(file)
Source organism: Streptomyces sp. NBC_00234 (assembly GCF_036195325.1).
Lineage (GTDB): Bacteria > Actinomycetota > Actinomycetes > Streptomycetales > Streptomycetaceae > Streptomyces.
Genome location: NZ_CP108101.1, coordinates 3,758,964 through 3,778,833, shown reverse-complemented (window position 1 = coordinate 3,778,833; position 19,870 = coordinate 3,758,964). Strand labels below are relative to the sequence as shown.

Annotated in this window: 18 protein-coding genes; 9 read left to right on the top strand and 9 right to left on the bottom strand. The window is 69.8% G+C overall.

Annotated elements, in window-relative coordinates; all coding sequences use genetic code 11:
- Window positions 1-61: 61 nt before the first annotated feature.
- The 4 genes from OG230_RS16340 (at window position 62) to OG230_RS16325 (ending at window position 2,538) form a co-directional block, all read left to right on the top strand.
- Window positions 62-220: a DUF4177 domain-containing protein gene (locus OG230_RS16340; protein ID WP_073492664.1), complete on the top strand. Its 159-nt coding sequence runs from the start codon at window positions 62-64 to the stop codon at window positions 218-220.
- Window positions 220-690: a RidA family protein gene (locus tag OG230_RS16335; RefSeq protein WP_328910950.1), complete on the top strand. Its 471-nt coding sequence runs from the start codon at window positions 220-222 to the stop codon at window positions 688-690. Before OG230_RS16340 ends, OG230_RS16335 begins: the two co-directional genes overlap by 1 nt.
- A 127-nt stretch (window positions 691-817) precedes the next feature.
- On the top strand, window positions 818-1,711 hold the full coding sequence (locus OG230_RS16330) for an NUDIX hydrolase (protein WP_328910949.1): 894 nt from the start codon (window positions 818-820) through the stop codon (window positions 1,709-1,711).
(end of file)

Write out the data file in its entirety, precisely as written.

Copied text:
Source organism: Streptomyces sp. NBC_00234 (assembly GCF_036195325.1).
Lineage (GTDB): Bacteria > Actinomycetota > Actinomycetes > Streptomycetales > Streptomycetaceae > Streptomyces.
Genome location: NZ_CP108101.1, coordinates 3,758,964 through 3,778,833, shown reverse-complemented (window position 1 = coordinate 3,778,833; position 19,870 = coordinate 3,758,964). Strand labels below are relative to the sequence as shown.

Annotated in this window: 18 protein-coding genes; 9 read left to right on the top strand and 9 right to left on the bottom strand. The window is 69.8% G+C overall.

Annotated elements, in window-relative coordinates; all coding sequences use genetic code 11:
- Window positions 1-61: 61 nt before the first annotated feature.
- The 4 genes from OG230_RS16340 (at window position 62) to OG230_RS16325 (ending at window position 2,538) form a co-directional block, all read left to right on the top strand.
- Window positions 62-220: a DUF4177 domain-containing protein gene (locus OG230_RS16340; protein ID WP_073492664.1), complete on the top strand. Its 159-nt coding sequence runs from the start codon at window positions 62-64 to the stop codon at window positions 218-220.
- Window positions 220-690: a RidA family protein gene (locus tag OG230_RS16335; RefSeq protein WP_328910950.1), complete on the top strand. Its 471-nt coding sequence runs from the start codon at window positions 220-222 to the stop codon at window positions 688-690. Before OG230_RS16340 ends, OG230_RS16335 begins: the two co-directional genes overlap by 1 nt.
- A 127-nt stretch (window positions 691-817) precedes the next feature.
- On the top strand, window positions 818-1,711 hold the full coding sequence (locus OG230_RS16330) for an NUDIX hydrolase (protein WP_328910949.1): 894 nt from the start codon (window positions 818-820) through the stop codon (window positions 1,709-1,711).